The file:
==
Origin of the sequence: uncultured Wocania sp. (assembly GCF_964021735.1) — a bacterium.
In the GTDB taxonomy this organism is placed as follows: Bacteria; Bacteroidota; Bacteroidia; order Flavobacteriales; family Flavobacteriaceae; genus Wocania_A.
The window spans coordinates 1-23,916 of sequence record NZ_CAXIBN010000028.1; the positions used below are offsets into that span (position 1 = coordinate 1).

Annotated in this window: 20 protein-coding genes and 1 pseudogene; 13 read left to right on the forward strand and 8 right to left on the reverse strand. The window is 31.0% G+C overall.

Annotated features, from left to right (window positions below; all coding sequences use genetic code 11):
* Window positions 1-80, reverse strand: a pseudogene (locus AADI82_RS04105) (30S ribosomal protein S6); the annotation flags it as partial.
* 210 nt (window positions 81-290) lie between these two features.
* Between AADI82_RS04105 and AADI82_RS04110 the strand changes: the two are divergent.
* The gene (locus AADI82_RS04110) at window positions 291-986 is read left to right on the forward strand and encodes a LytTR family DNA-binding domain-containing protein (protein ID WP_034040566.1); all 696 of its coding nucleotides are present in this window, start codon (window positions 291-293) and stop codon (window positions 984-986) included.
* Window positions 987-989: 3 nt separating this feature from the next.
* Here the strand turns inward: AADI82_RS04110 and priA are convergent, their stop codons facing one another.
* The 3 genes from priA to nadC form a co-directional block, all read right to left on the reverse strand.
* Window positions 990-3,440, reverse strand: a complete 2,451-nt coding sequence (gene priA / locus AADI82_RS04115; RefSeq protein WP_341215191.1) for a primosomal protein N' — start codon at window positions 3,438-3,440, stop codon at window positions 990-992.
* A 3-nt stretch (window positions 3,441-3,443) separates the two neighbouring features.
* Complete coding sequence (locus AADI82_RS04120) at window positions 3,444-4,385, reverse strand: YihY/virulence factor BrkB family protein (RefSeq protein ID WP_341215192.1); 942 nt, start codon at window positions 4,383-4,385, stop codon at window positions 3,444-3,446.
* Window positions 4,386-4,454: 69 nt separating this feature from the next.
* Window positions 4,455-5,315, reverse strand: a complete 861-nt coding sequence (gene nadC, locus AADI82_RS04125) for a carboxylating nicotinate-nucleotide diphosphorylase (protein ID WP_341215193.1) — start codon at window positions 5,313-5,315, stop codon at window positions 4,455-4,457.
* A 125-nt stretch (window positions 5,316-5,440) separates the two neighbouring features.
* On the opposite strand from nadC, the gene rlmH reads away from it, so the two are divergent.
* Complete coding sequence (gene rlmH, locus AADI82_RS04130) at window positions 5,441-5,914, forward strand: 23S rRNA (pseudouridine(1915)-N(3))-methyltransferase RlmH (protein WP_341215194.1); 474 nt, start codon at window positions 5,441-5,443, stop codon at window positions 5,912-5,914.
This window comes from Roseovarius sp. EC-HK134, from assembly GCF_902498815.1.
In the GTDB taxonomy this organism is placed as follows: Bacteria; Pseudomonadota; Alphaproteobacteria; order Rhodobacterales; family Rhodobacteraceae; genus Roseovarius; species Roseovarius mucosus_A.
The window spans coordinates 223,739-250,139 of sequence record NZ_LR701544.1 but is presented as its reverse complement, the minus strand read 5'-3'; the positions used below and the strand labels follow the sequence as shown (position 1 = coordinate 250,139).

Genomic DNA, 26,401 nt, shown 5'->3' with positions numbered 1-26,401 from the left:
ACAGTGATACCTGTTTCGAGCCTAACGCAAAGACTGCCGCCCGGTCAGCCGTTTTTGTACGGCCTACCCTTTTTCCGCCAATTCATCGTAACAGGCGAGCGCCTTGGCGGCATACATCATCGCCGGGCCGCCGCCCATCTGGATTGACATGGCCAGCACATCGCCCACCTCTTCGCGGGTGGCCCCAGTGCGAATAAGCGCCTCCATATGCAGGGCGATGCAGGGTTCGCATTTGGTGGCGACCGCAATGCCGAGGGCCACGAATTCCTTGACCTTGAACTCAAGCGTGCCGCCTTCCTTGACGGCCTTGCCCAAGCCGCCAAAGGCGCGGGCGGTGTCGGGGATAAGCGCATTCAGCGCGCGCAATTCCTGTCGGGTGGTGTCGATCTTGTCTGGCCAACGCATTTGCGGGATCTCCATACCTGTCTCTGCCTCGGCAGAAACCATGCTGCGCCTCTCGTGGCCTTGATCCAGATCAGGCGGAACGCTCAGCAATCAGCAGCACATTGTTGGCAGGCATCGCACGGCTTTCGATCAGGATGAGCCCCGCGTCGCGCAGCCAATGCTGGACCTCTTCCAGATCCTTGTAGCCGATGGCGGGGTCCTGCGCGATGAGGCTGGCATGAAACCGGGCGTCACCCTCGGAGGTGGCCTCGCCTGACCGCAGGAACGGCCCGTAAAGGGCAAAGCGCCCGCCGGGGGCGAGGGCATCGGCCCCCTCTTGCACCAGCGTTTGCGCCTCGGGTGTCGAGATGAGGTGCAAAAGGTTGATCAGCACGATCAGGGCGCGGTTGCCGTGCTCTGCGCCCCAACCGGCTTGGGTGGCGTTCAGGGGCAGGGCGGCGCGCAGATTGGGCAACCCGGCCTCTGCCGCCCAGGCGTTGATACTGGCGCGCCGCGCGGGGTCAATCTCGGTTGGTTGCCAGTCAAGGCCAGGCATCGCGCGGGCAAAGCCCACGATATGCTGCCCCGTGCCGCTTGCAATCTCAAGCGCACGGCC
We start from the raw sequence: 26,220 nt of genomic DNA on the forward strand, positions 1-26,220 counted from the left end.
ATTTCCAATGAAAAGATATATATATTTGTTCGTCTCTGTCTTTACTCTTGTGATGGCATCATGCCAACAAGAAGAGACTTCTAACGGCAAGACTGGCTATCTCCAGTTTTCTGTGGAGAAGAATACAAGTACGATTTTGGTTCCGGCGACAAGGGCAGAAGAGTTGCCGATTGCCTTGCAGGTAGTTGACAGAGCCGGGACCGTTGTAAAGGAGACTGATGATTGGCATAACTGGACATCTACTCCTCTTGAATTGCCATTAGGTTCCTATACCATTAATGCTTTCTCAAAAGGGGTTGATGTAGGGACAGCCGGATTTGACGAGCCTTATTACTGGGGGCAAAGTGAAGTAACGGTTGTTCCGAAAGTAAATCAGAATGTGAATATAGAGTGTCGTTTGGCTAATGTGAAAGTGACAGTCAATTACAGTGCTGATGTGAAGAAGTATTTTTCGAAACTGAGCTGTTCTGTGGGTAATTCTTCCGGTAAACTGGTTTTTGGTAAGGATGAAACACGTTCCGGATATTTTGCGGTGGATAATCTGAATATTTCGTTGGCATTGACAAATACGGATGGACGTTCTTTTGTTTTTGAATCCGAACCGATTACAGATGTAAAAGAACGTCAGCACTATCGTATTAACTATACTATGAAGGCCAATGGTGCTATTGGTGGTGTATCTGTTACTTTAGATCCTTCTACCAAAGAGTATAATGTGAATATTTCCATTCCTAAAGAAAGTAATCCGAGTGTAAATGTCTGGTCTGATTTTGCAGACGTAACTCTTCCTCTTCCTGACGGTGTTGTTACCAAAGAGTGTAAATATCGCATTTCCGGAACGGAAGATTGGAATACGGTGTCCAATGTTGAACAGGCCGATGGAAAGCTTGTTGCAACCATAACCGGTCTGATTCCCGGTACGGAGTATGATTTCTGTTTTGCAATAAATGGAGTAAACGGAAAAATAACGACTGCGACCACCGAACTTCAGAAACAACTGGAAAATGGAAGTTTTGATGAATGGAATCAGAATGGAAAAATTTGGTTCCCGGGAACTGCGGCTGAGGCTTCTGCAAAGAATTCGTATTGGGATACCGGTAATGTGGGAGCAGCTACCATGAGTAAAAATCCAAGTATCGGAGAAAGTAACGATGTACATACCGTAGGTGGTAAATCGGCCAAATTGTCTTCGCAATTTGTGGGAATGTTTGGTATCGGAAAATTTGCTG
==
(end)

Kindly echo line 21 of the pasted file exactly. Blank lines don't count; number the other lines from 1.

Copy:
This window comes from Roseovarius sp. EC-HK134, from assembly GCF_902498815.1.